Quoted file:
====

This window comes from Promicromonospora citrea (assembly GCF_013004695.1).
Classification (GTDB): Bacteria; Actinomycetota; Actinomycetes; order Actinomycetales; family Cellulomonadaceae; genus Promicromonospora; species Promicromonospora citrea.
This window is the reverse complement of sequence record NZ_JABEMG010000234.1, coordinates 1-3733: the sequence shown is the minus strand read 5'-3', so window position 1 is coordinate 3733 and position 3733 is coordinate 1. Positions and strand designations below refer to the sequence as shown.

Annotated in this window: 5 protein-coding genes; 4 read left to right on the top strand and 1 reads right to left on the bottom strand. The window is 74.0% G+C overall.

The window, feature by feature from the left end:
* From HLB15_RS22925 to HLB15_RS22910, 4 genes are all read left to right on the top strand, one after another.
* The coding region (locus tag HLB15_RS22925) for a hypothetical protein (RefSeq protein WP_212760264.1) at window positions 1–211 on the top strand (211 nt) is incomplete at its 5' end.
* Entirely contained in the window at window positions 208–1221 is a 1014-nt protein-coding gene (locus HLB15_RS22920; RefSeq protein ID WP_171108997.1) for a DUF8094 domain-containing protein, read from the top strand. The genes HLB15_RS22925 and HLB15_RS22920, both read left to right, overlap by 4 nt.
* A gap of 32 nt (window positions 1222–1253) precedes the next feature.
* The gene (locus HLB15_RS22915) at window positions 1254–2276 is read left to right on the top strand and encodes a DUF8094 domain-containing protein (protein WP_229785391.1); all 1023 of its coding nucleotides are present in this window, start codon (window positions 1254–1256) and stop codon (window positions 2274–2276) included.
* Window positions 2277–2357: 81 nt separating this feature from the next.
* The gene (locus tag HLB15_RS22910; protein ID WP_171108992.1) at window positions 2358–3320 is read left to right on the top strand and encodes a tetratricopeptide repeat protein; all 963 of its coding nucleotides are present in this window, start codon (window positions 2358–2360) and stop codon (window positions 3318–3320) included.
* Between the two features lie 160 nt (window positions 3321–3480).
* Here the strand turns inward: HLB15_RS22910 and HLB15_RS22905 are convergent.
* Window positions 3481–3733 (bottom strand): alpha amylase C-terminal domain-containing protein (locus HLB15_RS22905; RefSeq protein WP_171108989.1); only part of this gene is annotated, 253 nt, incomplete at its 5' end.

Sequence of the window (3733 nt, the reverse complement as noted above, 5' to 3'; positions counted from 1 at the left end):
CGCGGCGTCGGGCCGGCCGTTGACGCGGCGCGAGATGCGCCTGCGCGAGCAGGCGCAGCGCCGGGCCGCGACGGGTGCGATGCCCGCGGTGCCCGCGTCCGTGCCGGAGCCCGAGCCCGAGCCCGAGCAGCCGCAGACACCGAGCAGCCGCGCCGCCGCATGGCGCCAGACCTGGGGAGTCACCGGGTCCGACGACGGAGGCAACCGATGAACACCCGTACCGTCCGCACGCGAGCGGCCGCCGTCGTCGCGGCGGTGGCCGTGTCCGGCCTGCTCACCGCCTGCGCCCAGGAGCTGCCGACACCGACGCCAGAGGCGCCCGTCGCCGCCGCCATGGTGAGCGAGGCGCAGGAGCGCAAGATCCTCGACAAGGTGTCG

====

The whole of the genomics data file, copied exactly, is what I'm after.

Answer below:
This window comes from Promicromonospora citrea (assembly GCF_013004695.1).
Classification (GTDB): Bacteria; Actinomycetota; Actinomycetes; order Actinomycetales; family Cellulomonadaceae; genus Promicromonospora; species Promicromonospora citrea.
This window is the reverse complement of sequence record NZ_JABEMG010000234.1, coordinates 1-3733: the sequence shown is the minus strand read 5'-3', so window position 1 is coordinate 3733 and position 3733 is coordinate 1. Positions and strand designations below refer to the sequence as shown.

Annotated in this window: 5 protein-coding genes; 4 read left to right on the top strand and 1 reads right to left on the bottom strand. The window is 74.0% G+C overall.

The window, feature by feature from the left end:
* From HLB15_RS22925 to HLB15_RS22910, 4 genes are all read left to right on the top strand, one after another.
* The coding region (locus tag HLB15_RS22925) for a hypothetical protein (RefSeq protein WP_212760264.1) at window positions 1–211 on the top strand (211 nt) is incomplete at its 5' end.
* Entirely contained in the window at window positions 208–1221 is a 1014-nt protein-coding gene (locus HLB15_RS22920; RefSeq protein ID WP_171108997.1) for a DUF8094 domain-containing protein, read from the top strand. The genes HLB15_RS22925 and HLB15_RS22920, both read left to right, overlap by 4 nt.
* A gap of 32 nt (window positions 1222–1253) precedes the next feature.
* The gene (locus HLB15_RS22915) at window positions 1254–2276 is read left to right on the top strand and encodes a DUF8094 domain-containing protein (protein WP_229785391.1); all 1023 of its coding nucleotides are present in this window, start codon (window positions 1254–1256) and stop codon (window positions 2274–2276) included.
* Window positions 2277–2357: 81 nt separating this feature from the next.
* The gene (locus tag HLB15_RS22910; protein ID WP_171108992.1) at window positions 2358–3320 is read left to right on the top strand and encodes a tetratricopeptide repeat protein; all 963 of its coding nucleotides are present in this window, start codon (window positions 2358–2360) and stop codon (window positions 3318–3320) included.
* Between the two features lie 160 nt (window positions 3321–3480).
* Here the strand turns inward: HLB15_RS22910 and HLB15_RS22905 are convergent.
* Window positions 3481–3733 (bottom strand): alpha amylase C-terminal domain-containing protein (locus HLB15_RS22905; RefSeq protein WP_171108989.1); only part of this gene is annotated, 253 nt, incomplete at its 5' end.

Sequence of the window (3733 nt, the reverse complement as noted above, 5' to 3'; positions counted from 1 at the left end):
CGCGGCGTCGGGCCGGCCGTTGACGCGGCGCGAGATGCGCCTGCGCGAGCAGGCGCAGCGCCGGGCCGCGACGGGTGCGATGCCCGCGGTGCCCGCGTCCGTGCCGGAGCCCGAGCCCGAGCCCGAGCAGCCGCAGACACCGAGCAGCCGCGCCGCCGCATGGCGCCAGACCTGGGGAGTCACCGGGTCCGACGACGGAGGCAACCGATGAACACCCGTACCGTCCGCACGCGAGCGGCCGCCGTCGTCGCGGCGGTGGCCGTGTCCGGCCTGCTCACCGCCTGCGCCCAGGAGCTGCCGACACCGACGCCAGAGGCGCCCGTCGCCGCCGCCATGGTGAGCGAGGCGCAGGAGCGCAAGATCCTCGACAAGGTGTCG